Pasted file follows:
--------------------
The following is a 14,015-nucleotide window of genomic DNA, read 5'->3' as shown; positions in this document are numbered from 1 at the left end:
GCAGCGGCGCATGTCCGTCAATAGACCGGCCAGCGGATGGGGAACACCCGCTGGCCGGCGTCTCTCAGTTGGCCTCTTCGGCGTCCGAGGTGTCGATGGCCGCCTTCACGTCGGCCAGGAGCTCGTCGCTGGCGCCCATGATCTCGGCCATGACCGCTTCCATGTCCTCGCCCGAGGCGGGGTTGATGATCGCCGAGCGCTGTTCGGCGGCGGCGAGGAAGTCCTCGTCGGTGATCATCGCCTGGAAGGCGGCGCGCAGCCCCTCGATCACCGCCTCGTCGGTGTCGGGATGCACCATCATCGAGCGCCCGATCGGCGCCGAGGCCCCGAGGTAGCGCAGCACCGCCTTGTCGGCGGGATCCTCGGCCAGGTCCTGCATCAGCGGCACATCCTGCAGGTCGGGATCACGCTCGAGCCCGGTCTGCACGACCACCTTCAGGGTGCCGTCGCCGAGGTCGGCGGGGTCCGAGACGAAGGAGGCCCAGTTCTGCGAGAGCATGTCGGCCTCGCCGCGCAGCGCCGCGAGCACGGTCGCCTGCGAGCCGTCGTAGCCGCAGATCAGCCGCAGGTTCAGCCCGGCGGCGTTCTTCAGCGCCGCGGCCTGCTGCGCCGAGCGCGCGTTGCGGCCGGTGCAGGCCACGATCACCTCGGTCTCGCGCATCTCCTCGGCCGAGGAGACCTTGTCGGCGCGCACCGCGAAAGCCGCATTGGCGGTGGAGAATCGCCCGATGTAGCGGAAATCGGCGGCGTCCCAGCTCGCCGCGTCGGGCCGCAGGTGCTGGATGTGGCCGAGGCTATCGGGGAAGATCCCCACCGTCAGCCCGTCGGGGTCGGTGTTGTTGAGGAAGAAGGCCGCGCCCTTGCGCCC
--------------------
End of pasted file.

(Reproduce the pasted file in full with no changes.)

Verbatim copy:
The following is a 14,015-nucleotide window of genomic DNA, read 5'->3' as shown; positions in this document are numbered from 1 at the left end:
GCAGCGGCGCATGTCCGTCAATAGACCGGCCAGCGGATGGGGAACACCCGCTGGCCGGCGTCTCTCAGTTGGCCTCTTCGGCGTCCGAGGTGTCGATGGCCGCCTTCACGTCGGCCAGGAGCTCGTCGCTGGCGCCCATGATCTCGGCCATGACCGCTTCCATGTCCTCGCCCGAGGCGGGGTTGATGATCGCCGAGCGCTGTTCGGCGGCGGCGAGGAAGTCCTCGTCGGTGATCATCGCCTGGAAGGCGGCGCGCAGCCCCTCGATCACCGCCTCGTCGGTGTCGGGATGCACCATCATCGAGCGCCCGATCGGCGCCGAGGCCCCGAGGTAGCGCAGCACCGCCTTGTCGGCGGGATCCTCGGCCAGGTCCTGCATCAGCGGCACATCCTGCAGGTCGGGATCACGCTCGAGCCCGGTCTGCACGACCACCTTCAGGGTGCCGTCGCCGAGGTCGGCGGGGTCCGAGACGAAGGAGGCCCAGTTCTGCGAGAGCATGTCGGCCTCGCCGCGCAGCGCCGCGAGCACGGTCGCCTGCGAGCCGTCGTAGCCGCAGATCAGCCGCAGGTTCAGCCCGGCGGCGTTCTTCAGCGCCGCGGCCTGCTGCGCCGAGCGCGCGTTGCGGCCGGTGCAGGCCACGATCACCTCGGTCTCGCGCATCTCCTCGGCCGAGGAGACCTTGTCGGCGCGCACCGCGAAAGCCGCATTGGCGGTGGAGAATCGCCCGATGTAGCGGAAATCGGCGGCGTCCCAGCTCGCCGCGTCGGGCCGCAGGTGCTGGATGTGGCCGAGGCTATCGGGGAAGATCCCCACCGTCAGCCCGTCGGGGTCGGTGTTGTTGAGGAAGAAGGCCGCGCCCTTGCGCCC